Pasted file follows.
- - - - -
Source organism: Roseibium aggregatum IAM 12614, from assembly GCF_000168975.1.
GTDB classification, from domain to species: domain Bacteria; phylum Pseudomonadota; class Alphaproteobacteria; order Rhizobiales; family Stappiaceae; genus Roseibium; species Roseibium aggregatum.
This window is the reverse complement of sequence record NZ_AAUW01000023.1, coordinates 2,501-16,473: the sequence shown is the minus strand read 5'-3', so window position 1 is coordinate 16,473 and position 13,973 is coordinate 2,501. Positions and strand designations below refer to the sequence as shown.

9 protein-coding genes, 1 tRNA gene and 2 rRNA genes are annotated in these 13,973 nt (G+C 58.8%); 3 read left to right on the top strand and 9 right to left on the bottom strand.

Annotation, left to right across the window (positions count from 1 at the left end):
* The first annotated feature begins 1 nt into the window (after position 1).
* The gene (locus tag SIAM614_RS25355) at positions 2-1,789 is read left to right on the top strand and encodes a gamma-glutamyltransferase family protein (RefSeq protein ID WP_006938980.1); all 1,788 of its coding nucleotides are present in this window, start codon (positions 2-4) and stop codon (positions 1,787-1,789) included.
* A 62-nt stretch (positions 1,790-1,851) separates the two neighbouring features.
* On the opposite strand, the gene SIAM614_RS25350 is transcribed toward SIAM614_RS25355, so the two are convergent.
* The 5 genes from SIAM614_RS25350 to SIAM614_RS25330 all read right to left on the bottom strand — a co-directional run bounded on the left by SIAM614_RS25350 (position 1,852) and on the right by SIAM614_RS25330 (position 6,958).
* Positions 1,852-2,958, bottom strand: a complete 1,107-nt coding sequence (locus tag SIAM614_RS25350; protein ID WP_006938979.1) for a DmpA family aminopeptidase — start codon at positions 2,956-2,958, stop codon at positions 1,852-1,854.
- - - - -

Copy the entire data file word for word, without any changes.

Source organism: Roseibium aggregatum IAM 12614, from assembly GCF_000168975.1.
GTDB classification, from domain to species: domain Bacteria; phylum Pseudomonadota; class Alphaproteobacteria; order Rhizobiales; family Stappiaceae; genus Roseibium; species Roseibium aggregatum.
This window is the reverse complement of sequence record NZ_AAUW01000023.1, coordinates 2,501-16,473: the sequence shown is the minus strand read 5'-3', so window position 1 is coordinate 16,473 and position 13,973 is coordinate 2,501. Positions and strand designations below refer to the sequence as shown.

9 protein-coding genes, 1 tRNA gene and 2 rRNA genes are annotated in these 13,973 nt (G+C 58.8%); 3 read left to right on the top strand and 9 right to left on the bottom strand.

Annotation, left to right across the window (positions count from 1 at the left end):
* The first annotated feature begins 1 nt into the window (after position 1).
* The gene (locus tag SIAM614_RS25355) at positions 2-1,789 is read left to right on the top strand and encodes a gamma-glutamyltransferase family protein (RefSeq protein ID WP_006938980.1); all 1,788 of its coding nucleotides are present in this window, start codon (positions 2-4) and stop codon (positions 1,787-1,789) included.
* A 62-nt stretch (positions 1,790-1,851) separates the two neighbouring features.
* On the opposite strand, the gene SIAM614_RS25350 is transcribed toward SIAM614_RS25355, so the two are convergent.
* The 5 genes from SIAM614_RS25350 to SIAM614_RS25330 all read right to left on the bottom strand — a co-directional run bounded on the left by SIAM614_RS25350 (position 1,852) and on the right by SIAM614_RS25330 (position 6,958).
* Positions 1,852-2,958, bottom strand: a complete 1,107-nt coding sequence (locus tag SIAM614_RS25350; protein ID WP_006938979.1) for a DmpA family aminopeptidase — start codon at positions 2,956-2,958, stop codon at positions 1,852-1,854.